Depression attacked with a vengeance with both emotional and, worst of all, physical symptoms. The fatigue became so severe that I couldn't get out of bed most mornings.  It sometimes took 4 or 5 twenty-ounce bottles of Mountain Dew to get through a 4-hour shift at the college cafeteria.

Muscle weakness and pain also became common and. although less frequent, it still persists to this day. Some days I would nearly collapse getting out of bed.  My legs wouldn't hold me up and I would have wait several minutes until I could try to stand up again.

I also started to get severe panic attacks. I probably had about twenty severe attacks that year.  Luckily I haven't had one since that year.

Needless to say, everything fell apart.  I had to return home, to face everything that happened, to pick up the pieces. You think my fundamentalist family would be supportive, right? Think again. Though they helped me to start over, for which I was grateful, I was emotionally knocked around every day.

Back To God

Apparently, my depression was nothing more than "guilt". I needed God back in my life. I began to believe that everything that had happened, even my depression, was my fault.  That maybe I did something to cause this.

Thus began a long process of begging God for forgiveness, and doubling down on my previous commitment to fundamentalism. I finally came to the point where I felt like God had "forgiven" me, but I still felt like there was no real connection there at all. However, I kept going anyway. I felt like my faith was strong nevertheless.

I felt fine in my faith for about two years afterwards, until all of a sudden, doubts and questions sprang up on me...

Next Part... The Seeds of Doubt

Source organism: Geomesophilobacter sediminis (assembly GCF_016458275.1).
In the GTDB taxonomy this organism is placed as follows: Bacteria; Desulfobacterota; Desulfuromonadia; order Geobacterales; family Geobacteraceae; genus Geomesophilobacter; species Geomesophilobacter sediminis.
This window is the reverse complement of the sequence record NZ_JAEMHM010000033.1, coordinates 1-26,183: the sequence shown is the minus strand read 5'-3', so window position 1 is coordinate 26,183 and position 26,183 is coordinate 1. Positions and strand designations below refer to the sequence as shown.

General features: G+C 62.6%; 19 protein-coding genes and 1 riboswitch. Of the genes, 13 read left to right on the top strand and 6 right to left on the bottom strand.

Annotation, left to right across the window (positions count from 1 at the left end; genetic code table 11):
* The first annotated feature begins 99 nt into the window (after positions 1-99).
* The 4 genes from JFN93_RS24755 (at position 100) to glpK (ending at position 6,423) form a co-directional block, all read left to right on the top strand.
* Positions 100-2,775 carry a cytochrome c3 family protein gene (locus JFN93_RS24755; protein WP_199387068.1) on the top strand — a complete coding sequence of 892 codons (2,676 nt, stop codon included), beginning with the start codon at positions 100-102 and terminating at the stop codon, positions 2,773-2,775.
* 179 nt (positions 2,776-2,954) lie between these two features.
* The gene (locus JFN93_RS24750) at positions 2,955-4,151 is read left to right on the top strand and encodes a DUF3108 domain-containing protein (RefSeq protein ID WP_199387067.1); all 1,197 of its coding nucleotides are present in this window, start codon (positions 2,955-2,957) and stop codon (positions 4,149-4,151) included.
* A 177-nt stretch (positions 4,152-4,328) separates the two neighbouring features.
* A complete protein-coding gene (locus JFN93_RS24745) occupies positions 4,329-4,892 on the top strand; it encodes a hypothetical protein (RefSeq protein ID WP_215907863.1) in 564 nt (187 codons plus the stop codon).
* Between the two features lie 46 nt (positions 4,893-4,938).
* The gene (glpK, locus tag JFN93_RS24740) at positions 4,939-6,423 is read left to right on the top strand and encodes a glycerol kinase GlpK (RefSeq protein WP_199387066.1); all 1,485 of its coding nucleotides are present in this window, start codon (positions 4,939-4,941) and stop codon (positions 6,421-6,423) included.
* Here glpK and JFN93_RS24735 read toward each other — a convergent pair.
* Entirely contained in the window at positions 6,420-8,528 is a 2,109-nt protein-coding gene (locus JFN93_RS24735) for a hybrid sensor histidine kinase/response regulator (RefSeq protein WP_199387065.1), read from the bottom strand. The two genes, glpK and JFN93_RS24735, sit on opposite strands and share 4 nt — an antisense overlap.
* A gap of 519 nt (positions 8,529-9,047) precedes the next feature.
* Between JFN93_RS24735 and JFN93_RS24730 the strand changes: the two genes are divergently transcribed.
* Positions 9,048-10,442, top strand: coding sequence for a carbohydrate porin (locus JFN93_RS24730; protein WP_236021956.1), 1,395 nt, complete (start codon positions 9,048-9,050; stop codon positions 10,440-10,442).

Editor's Note: The second part of Sheldon's story will include the circumstances of his de-conversion from Christianity.  It includes a Wiccan - which will be a festive addition to the Halloween/Samhain season!

Check out Sheldon's Bio Page or jump directly to The Ramblings of Sheldon.


  1. Wow Sheldon! So far I can identify with a lot of your story....Pentecostal/Baptist churches...homeschooling...depression.... I'm looking forward to reading the next instalment. =)

  2. Hey, sorry I didn't find your comment earlier. Thanks for reading, and I'm sure we're not alone in our experiences.

  3. John Howell of Oxford UK9 November 2013 at 13:53

    I respect others views. I own my beliefs and experiences with evidence that certain Pentecostal environments , although sincere and well meaning, actually influence poor mental health - the lstern warnings and control from pulpits can cause OCD to become more intense. Thankfully I escaped those things - and thought for myself. Result: freedom of mind and a wonderful family life.

  4. Thanks for your comment, John. I'll let Sheldon know it's here.

  5. Since I wrote this, I have been researching more about mental illness, and have been questioning who I am. I'll be going to a psychiatrist hopefully in the next few months, and I've began to wonder more if it's autism, though autism and OCD are closely related.

    Either way, my upbringing couldn't made it any better, by any means, the control mechanisms inherent in fundamentalist religions, the constant quilting of people, and making them think they are never enough, it can't help.